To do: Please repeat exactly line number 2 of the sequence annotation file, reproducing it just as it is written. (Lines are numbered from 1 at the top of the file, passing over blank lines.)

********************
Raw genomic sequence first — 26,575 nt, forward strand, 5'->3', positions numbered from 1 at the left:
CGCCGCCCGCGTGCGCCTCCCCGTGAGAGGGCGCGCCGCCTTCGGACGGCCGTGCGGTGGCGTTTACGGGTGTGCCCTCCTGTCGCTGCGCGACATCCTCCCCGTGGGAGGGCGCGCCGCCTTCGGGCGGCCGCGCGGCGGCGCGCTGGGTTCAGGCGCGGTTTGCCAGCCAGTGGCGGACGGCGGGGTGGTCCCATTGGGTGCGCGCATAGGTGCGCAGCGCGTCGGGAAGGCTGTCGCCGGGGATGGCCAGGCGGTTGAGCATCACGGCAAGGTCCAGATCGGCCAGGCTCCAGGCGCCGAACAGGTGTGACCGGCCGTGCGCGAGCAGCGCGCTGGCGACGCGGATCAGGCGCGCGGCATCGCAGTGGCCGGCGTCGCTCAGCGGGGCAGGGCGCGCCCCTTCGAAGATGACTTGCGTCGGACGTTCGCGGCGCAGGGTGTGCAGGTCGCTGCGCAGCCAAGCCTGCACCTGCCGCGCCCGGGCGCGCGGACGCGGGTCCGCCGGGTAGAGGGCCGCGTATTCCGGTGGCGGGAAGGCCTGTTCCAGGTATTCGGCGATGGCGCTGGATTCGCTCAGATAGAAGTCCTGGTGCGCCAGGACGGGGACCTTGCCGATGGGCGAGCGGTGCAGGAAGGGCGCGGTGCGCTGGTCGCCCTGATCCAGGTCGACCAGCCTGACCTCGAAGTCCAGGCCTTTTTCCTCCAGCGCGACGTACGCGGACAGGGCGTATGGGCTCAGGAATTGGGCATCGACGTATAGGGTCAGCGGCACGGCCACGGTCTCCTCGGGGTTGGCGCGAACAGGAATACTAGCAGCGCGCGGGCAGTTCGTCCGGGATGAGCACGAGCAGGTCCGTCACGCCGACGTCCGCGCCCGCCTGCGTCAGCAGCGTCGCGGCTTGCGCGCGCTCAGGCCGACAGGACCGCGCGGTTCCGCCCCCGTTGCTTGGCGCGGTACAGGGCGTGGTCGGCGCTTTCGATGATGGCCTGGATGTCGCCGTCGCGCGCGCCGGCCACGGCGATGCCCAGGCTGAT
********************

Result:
CGCCGCCCGCGTGCGCCTCCCCGTGAGAGGGCGCGCCGCCTTCGGACGGCCGTGCGGTGGCGTTTACGGGTGTGCCCTCCTGTCGCTGCGCGACATCCTCCCCGTGGGAGGGCGCGCCGCCTTCGGGCGGCCGCGCGGCGGCGCGCTGGGTTCAGGCGCGGTTTGCCAGCCAGTGGCGGACGGCGGGGTGGTCCCATTGGGTGCGCGCATAGGTGCGCAGCGCGTCGGGAAGGCTGTCGCCGGGGATGGCCAGGCGGTTGAGCATCACGGCAAGGTCCAGATCGGCCAGGCTCCAGGCGCCGAACAGGTGTGACCGGCCGTGCGCGAGCAGCGCGCTGGCGACGCGGATCAGGCGCGCGGCATCGCAGTGGCCGGCGTCGCTCAGCGGGGCAGGGCGCGCCCCTTCGAAGATGACTTGCGTCGGACGTTCGCGGCGCAGGGTGTGCAGGTCGCTGCGCAGCCAAGCCTGCACCTGCCGCGCCCGGGCGCGCGGACGCGGGTCCGCCGGGTAGAGGGCCGCGTATTCCGGTGGCGGGAAGGCCTGTTCCAGGTATTCGGCGATGGCGCTGGATTCGCTCAGATAGAAGTCCTGGTGCGCCAGGACGGGGACCTTGCCGATGGGCGAGCGGTGCAGGAAGGGCGCGGTGCGCTGGTCGCCCTGATCCAGGTCGACCAGCCTGACCTCGAAGTCCAGGCCTTTTTCCTCCAGCGCGACGTACGCGGACAGGGCGTATGGGCTCAGGAATTGGGCATCGACGTATAGGGTCAGCGGCACGGCCACGGTCTCCTCGGGGTTGGCGCGAACAGGAATACTAGCAGCGCGCGGGCAGTTCGTCCGGGATGAGCACGAGCAGGTCCGTCACGCCGACGTCCGCGCCCGCCTGCGTCAGCAGCGTCGCGGCTTGCGCGCGCTCAGGCCGACAGGACCGCGCGGTTCCGCCCCCGTTGCTTGGCGCGGTACAGGGCGTGGTCGGCGCTTTCGATGATGGCCTGGATGTCGCCGTCGCGCGCGCCGGCCACGGCGATGCCCAGGCTGAT